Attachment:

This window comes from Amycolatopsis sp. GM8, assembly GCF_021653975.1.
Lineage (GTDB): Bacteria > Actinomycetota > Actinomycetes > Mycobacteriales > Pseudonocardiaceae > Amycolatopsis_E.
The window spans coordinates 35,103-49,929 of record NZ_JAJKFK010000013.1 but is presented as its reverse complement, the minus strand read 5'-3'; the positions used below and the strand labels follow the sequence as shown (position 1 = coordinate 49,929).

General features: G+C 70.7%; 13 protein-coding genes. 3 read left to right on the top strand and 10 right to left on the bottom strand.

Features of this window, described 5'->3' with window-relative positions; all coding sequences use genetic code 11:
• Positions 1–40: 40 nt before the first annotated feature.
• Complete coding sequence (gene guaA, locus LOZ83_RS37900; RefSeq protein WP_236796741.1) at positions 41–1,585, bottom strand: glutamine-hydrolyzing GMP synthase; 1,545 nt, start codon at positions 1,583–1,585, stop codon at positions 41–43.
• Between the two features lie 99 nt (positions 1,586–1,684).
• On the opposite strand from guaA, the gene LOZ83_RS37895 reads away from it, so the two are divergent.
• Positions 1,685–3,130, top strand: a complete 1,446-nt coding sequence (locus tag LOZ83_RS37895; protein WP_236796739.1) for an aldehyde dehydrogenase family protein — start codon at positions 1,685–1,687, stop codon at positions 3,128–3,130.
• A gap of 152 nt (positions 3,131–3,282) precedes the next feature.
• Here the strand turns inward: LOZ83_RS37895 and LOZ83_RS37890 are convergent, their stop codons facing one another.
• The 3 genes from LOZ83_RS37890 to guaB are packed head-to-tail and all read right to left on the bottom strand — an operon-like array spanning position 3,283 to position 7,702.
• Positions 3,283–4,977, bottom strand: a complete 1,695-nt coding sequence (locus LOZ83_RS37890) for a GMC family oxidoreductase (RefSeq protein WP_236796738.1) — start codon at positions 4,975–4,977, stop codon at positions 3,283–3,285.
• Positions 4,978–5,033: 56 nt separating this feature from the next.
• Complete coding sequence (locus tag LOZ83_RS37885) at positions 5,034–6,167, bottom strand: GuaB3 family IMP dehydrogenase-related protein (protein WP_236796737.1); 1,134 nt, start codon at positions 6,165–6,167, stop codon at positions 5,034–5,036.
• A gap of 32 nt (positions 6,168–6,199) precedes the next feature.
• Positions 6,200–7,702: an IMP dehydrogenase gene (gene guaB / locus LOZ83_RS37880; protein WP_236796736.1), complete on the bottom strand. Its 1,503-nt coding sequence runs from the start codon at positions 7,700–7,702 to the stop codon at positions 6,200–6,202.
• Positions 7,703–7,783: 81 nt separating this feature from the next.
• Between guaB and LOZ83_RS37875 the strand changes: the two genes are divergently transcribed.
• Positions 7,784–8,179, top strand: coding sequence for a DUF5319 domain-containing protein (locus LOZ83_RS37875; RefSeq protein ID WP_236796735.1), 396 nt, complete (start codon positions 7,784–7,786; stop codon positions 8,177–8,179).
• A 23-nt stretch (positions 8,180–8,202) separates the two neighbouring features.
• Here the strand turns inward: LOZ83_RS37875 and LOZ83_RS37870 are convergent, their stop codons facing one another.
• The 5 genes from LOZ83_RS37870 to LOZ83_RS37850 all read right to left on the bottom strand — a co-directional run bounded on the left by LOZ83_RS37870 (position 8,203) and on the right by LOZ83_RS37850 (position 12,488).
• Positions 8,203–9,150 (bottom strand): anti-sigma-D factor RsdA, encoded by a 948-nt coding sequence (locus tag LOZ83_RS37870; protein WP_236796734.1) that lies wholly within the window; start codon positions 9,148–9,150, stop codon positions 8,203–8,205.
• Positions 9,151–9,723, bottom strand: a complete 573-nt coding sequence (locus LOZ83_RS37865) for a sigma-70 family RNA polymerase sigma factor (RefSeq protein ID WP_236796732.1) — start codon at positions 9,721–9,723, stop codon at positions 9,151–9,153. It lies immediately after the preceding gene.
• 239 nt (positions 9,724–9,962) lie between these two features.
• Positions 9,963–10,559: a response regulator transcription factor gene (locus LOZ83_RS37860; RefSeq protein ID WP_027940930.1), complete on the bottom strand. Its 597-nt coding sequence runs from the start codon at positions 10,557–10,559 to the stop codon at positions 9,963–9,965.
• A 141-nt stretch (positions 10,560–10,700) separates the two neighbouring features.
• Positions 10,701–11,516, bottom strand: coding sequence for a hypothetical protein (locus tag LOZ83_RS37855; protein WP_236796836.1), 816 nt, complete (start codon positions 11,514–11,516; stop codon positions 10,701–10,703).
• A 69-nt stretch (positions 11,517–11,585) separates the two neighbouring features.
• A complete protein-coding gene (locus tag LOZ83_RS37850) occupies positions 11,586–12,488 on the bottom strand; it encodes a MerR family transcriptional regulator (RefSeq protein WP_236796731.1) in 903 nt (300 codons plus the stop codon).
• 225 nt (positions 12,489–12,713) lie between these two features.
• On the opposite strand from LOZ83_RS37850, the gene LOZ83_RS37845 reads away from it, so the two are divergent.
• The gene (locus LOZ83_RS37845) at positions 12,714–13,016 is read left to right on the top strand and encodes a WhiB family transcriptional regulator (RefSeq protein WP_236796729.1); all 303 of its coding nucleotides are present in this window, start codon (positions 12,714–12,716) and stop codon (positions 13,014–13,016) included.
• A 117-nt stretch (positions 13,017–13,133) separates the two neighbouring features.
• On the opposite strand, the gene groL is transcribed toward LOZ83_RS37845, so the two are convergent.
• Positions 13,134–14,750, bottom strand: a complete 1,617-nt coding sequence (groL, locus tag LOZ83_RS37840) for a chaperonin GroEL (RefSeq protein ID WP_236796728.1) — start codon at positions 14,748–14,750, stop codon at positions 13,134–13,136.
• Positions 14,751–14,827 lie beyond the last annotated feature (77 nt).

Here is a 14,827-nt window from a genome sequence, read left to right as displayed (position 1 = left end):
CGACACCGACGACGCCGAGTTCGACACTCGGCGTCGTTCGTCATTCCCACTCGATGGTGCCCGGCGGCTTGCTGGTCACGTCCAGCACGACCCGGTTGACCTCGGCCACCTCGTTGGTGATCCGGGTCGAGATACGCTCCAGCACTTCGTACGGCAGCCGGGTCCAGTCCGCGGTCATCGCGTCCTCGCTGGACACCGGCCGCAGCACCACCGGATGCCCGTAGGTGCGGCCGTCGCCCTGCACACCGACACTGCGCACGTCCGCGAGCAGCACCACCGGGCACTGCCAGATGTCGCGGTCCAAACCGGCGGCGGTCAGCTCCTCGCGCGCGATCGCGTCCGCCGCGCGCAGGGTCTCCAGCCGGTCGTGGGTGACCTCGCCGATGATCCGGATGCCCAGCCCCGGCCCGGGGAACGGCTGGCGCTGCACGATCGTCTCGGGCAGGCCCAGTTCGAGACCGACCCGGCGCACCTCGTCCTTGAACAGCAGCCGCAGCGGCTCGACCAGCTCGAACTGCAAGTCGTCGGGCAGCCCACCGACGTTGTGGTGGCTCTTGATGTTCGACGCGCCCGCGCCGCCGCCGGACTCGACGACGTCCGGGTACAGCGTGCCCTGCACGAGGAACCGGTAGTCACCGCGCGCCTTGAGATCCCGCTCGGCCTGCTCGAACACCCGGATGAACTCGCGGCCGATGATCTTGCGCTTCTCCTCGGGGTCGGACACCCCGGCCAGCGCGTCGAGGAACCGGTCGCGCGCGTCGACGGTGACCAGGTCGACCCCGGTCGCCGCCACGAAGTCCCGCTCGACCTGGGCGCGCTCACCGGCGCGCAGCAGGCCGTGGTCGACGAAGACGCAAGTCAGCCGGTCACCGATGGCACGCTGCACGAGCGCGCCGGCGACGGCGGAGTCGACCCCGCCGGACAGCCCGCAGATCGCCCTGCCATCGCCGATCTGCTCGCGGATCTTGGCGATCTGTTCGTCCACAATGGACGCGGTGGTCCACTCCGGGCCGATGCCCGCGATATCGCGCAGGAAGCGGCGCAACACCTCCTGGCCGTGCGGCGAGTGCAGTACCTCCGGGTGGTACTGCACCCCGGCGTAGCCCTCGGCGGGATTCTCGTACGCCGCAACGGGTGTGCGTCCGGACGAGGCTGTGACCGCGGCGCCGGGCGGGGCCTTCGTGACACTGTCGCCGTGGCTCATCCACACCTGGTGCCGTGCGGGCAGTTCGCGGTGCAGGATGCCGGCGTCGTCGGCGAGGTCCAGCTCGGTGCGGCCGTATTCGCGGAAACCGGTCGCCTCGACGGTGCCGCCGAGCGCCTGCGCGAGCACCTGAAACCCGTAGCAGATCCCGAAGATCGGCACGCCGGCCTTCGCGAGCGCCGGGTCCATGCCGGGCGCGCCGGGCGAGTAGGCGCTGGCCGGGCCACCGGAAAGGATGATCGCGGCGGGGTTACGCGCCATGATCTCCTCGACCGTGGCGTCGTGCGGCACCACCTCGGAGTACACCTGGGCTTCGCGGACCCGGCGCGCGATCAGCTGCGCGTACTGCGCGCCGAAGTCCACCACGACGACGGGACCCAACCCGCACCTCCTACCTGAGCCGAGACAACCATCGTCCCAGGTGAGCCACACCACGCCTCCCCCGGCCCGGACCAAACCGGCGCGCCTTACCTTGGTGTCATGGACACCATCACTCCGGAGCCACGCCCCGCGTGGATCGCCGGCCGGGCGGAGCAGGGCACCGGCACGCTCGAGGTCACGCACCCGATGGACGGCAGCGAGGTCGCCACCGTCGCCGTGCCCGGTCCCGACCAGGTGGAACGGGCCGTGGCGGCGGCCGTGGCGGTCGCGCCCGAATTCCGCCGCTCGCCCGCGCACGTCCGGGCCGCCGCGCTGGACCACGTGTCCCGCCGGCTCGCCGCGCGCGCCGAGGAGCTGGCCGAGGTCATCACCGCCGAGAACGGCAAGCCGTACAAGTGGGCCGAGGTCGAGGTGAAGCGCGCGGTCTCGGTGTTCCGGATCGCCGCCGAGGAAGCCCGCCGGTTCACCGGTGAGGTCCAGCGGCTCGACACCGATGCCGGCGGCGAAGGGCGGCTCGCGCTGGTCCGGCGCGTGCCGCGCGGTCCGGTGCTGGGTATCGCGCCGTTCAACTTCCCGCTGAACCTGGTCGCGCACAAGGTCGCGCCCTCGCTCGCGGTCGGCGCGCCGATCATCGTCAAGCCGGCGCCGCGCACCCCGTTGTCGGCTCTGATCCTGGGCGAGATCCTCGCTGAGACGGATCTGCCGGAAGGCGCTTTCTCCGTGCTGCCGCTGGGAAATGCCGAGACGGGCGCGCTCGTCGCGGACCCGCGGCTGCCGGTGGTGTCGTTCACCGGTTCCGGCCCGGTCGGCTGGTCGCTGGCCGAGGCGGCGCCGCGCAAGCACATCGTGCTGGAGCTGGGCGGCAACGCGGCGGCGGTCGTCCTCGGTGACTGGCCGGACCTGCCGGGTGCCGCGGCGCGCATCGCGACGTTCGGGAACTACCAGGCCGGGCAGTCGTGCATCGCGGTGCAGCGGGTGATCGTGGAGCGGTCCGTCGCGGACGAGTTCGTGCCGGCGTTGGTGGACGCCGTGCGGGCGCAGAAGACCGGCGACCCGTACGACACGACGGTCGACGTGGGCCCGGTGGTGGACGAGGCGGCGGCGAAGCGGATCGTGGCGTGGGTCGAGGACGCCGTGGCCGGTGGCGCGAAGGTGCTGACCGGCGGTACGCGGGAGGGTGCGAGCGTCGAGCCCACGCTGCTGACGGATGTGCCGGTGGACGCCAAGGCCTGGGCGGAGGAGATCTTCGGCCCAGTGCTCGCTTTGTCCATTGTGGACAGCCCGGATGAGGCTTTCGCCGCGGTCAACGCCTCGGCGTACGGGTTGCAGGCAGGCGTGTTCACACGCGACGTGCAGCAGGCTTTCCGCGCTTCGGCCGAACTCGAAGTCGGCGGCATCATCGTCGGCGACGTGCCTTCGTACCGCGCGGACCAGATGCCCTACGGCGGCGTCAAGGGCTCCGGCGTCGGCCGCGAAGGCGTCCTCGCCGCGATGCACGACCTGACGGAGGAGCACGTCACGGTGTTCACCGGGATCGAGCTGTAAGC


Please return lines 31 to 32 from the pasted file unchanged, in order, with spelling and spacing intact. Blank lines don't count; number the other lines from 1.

• A 69-nt stretch (positions 11,517–11,585) separates the two neighbouring features.
• A complete protein-coding gene (locus tag LOZ83_RS37850) occupies positions 11,586–12,488 on the bottom strand; it encodes a MerR family transcriptional regulator (RefSeq protein WP_236796731.1) in 903 nt (300 codons plus the stop codon).